Broglio worked as chief of staff to the late Cardinal Angelo Sodano, who was Vatican secretary of state, from 1990 to 2001. Sodano was widely criticized for blocking investigations into prominent clerics convicted of sexual abuse, such as the Reverend Marcial Maciel, leader of the Legion of Christ, a religious order.

“Hindsight is always 20/20,” Broglio said at a press conference after his election. “A lot of things that we learned now were probably not known then.”

He said that during his tenure, Maciel “pretty blew everyone away” because he recruited so many new priests.

Broglio said he left the secretary of state’s office “just as the big charges came out” against Maciel.

As allegations against Maciel grew in the 2000s, they were first exposed in a major report in 1997 by the Hartford Courant, which listed charges brought by eight men against him.

The experience is a “good reminder that we need to be mindful and proactive,” Broglio said.

Broglio also backed up an earlier statement in which he linked the church’s sex abuse crisis to homosexuality. He had previously said that many abuse cases involved homosexuality rather than pedophilia, as many victims of abusive priests were 12 and older.

A 2011 study by the John Jay College of Criminal Justice, commissioned by the bishops, said homosexuality was not a cause for abuse by a priest.

“It’s definitely an aspect of the sexual crisis that can’t be denied,” Broglio said Tuesday. “It’s certainly not to point a finger at anyone, but I think it would be naive to suggest that there is no relationship between the two.”

Broglio declined to speculate on the reasons for his election or whether the vote signaled a different program from that of the pontiff.

“I am certainly in communion with Pope Francis,” he said. “I’m not aware that this necessarily indicates some dissonance with Pope Francis.”

Last year, Broglio drew national attention when he claimed the military should be able to obtain religious exemptions sparing them from the Pentagon’s mandate that all troops should be vaccinated against COVID-19.

“Notwithstanding the moral licitness of these vaccines, the Church cherishes its teaching on the holiness of conscience,” Broglio said. “As a result, no one should be forced to receive a COVID-19 vaccine if it would violate the sanctity of their conscience. »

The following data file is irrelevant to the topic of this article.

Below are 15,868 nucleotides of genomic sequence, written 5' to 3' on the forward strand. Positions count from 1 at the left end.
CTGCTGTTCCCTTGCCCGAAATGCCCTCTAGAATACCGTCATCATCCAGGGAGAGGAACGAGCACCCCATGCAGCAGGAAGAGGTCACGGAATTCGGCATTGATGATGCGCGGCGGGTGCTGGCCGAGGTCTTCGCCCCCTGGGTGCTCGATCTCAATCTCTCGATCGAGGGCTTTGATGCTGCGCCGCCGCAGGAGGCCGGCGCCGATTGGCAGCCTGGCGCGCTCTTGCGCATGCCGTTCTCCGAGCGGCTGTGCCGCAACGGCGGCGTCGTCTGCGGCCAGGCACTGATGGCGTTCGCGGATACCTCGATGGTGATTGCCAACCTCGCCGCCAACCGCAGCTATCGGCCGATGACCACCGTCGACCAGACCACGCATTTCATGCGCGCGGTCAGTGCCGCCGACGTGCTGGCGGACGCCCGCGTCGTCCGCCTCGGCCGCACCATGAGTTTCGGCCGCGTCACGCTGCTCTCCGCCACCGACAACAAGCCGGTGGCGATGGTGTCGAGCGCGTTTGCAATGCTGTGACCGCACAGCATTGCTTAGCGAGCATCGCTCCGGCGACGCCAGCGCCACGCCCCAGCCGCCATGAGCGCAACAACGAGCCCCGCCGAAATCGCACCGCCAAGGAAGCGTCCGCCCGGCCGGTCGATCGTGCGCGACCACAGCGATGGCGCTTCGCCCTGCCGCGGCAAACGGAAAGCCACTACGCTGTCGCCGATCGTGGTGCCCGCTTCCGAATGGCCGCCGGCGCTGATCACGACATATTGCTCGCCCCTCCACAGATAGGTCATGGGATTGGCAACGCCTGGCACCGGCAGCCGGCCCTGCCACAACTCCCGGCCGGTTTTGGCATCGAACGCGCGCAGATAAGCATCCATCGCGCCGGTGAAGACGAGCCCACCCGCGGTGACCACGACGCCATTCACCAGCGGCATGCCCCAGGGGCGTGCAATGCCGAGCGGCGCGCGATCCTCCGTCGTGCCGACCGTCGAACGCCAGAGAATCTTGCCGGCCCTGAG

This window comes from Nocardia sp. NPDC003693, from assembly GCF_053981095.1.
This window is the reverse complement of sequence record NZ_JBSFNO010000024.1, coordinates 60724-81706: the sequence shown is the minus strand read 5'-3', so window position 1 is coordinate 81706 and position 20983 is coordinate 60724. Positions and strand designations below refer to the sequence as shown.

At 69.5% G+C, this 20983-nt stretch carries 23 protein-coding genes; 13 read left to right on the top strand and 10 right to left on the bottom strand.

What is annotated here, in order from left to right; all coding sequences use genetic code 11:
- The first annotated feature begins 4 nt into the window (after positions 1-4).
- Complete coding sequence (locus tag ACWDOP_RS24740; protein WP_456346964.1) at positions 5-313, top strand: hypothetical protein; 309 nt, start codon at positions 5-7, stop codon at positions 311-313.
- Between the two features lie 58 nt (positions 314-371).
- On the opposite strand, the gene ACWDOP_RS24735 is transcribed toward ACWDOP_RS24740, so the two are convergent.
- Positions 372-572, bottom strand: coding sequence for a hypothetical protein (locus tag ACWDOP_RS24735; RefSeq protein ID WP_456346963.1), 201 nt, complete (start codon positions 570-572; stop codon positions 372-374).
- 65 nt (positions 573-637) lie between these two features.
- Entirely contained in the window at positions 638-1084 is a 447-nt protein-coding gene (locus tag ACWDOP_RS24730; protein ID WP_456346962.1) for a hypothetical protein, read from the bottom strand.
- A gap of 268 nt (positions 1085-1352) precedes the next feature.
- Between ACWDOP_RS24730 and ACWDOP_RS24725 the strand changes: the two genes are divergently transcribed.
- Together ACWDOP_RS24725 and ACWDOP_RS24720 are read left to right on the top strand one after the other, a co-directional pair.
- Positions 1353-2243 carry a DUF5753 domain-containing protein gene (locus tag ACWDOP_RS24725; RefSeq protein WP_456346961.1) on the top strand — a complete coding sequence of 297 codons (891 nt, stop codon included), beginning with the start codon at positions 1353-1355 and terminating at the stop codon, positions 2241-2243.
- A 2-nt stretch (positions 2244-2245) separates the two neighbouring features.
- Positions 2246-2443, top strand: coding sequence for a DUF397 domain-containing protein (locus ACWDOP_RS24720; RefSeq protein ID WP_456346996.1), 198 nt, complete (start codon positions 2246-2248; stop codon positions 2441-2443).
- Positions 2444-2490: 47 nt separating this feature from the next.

Broglio grew up in the Cleveland area, attending Catholic schools there before attending Boston College, then earning a doctorate in canon law from the Pontifical Gregorian University in Rome.

He was ordained a priest for the Diocese of Cleveland in May 1977 in a chapel in Rome.

In addition to being associate parish priest and lecturer, Broglio was very involved in the diplomatic service of the Vatican. He was secretary of the apostolic nunciatures in Côte d’Ivoire and Paraguay, then was apostolic nuncio in the Dominican Republic.

Broglio was ordained an archbishop by Saint John Paul II in March 2001. In 2007, he was named the fourth Archbishop of the United States Military Services.

As a member of the USCCB, Broglio is currently the conference secretary. In the past, he served as Chairman of the Committee on International Justice and Peace and Chairman of the Committee on Canonical Affairs and Church Governance.

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Crary reported from New York.

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Associated Press religious coverage receives support through the AP’s collaboration with The Conversation US, with funding from Lilly Endowment Inc. The AP is solely responsible for this content.